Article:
Dealing with Rejection

Ok, let’s be honest, no one in the history of ever likes dealing with rejection. It’s not just about publication, it’s something so much more personal and painful. As artists, we pour ourselves into everything we do and getting a rejection letter feels like failure because it isn’t just a story or a poem or a painting, it’s us. We are being rejected. And that is hard. It’s hard to realize that the publishers aren’t actually rejecting us, just the work. And maybe not even forever. I’ve gotten multiple rejections which encouraged me to submit again, after polishing my work. In fact, when I got my first rejection letter it had a little note at the bottom that said,

We can tell that you are really excited about your stories but they feel rushed. Take some time to create some depth and please submit again.

I couldn’t see the good in that little note (though I’ve been told that any additional notes added to rejections are really great things). All I could do was close the computer and walk away with tears in my eyes because I had really thought that collection of short stories was the best I could do. I shelved the stories and left them for all of last year. When I pulled them out last month and read through them, I instantly knew what that editor meant. He was right. They were rushed. So now, I work on pacing. Adding in more details, slowing down, taking my time. It’s not a race to the finish. It’s about the feeling of the story.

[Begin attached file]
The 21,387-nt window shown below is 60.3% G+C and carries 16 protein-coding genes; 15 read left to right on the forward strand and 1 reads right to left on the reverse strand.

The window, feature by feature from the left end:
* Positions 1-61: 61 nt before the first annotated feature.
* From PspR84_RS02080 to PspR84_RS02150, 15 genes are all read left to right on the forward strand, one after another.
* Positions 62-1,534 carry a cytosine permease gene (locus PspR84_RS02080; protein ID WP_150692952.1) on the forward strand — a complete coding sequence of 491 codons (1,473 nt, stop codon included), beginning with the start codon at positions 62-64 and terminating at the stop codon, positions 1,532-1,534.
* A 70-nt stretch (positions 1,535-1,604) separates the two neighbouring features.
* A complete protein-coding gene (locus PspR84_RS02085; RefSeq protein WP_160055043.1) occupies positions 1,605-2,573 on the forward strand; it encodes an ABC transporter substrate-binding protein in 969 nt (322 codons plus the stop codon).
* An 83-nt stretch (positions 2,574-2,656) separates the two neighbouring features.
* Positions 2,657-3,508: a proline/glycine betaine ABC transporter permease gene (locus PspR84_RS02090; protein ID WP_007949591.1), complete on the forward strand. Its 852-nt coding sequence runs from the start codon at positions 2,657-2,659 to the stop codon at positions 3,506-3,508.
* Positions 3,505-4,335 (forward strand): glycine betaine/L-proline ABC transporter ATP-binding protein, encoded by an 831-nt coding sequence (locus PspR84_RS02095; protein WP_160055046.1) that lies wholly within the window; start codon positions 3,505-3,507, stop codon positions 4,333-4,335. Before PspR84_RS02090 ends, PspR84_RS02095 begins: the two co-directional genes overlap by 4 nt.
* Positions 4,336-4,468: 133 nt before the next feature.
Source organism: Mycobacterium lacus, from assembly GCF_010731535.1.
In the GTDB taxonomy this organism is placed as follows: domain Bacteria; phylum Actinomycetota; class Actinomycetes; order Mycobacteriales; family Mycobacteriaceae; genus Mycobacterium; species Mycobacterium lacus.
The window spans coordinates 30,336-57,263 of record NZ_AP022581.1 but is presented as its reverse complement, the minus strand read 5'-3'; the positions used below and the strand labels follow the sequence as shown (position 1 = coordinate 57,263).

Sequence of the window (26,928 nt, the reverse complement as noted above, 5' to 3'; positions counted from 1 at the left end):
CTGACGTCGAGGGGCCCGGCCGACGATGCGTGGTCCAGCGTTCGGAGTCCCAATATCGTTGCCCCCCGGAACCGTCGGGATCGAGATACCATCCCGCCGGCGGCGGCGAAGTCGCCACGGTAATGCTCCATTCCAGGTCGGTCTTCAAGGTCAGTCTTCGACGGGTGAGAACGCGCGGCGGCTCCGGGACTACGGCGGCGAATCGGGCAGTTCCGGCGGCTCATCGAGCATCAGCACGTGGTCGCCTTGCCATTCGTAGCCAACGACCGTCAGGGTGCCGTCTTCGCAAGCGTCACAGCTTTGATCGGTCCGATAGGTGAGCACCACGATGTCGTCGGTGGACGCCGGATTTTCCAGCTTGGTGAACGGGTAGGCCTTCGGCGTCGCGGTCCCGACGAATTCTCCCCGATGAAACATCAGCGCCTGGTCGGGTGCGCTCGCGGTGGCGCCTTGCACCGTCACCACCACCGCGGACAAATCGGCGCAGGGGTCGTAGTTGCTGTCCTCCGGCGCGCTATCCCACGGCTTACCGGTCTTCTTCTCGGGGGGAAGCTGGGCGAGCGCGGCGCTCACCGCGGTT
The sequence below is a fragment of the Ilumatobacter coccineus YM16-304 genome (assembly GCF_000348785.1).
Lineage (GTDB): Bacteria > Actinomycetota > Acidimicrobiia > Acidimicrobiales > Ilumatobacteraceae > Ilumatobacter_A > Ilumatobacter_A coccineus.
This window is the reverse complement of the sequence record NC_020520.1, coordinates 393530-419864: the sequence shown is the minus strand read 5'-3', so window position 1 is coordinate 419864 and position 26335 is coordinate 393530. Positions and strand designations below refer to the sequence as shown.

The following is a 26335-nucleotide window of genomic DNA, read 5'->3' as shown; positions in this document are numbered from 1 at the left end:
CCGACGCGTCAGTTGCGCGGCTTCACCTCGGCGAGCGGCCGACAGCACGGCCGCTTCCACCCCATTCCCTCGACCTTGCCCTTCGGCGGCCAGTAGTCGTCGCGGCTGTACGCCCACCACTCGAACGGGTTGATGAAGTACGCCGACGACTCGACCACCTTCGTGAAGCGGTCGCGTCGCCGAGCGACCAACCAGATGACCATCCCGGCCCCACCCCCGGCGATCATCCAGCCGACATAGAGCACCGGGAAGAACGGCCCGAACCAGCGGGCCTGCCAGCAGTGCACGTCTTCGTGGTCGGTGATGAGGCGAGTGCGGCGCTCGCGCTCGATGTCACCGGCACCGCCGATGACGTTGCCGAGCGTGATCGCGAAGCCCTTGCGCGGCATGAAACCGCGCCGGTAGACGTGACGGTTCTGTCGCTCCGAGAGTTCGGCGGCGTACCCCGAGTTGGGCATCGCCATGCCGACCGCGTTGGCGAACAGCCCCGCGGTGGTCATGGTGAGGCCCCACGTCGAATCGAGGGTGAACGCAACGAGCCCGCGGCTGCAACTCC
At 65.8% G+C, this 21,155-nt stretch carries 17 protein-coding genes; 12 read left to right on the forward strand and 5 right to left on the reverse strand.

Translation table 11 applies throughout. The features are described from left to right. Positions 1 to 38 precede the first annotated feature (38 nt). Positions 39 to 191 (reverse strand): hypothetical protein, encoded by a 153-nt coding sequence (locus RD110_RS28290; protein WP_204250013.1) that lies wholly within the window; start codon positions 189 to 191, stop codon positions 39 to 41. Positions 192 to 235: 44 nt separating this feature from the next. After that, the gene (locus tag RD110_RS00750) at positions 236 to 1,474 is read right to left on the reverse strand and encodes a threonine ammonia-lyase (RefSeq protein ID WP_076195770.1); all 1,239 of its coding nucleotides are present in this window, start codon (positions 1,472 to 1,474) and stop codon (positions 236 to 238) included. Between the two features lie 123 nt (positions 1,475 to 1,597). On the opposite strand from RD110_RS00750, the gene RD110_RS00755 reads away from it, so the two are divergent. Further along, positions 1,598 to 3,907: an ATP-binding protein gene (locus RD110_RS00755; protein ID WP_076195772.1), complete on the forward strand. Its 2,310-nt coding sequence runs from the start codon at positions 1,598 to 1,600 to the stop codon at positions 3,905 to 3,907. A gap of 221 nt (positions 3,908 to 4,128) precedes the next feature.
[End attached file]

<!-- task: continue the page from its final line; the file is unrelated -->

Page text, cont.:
In case you think this means I’ve come to terms with rejection, I haven’t. It still hurts each and every time I get an email or a postcard. But there are some super positive things that come out of rejection and those are the things I will choose to focus on.

1. I wrote something through to completion. It might not have been perfect, maybe it needs some tweaking, but I finished it.

2. I put myself out there. I took this living, breathing, meaningful brain baby and I sent it out into the world to see if it could stand on its own two feet. So it couldn’t, that isn’t the point. The point is that I risked, and that is a huge success.

3. I didn’t stop because I was rejected. I can’t let a rejection keep me from writing because I have to write. It’s what makes me happy so I’m going to keep trying until I get it right.

The next time you’re facing that rejection letter, remind yourself that you finished something, and sent it bravely into the world. Remind yourself that you are courageous and a damn good writer…and then write some more!

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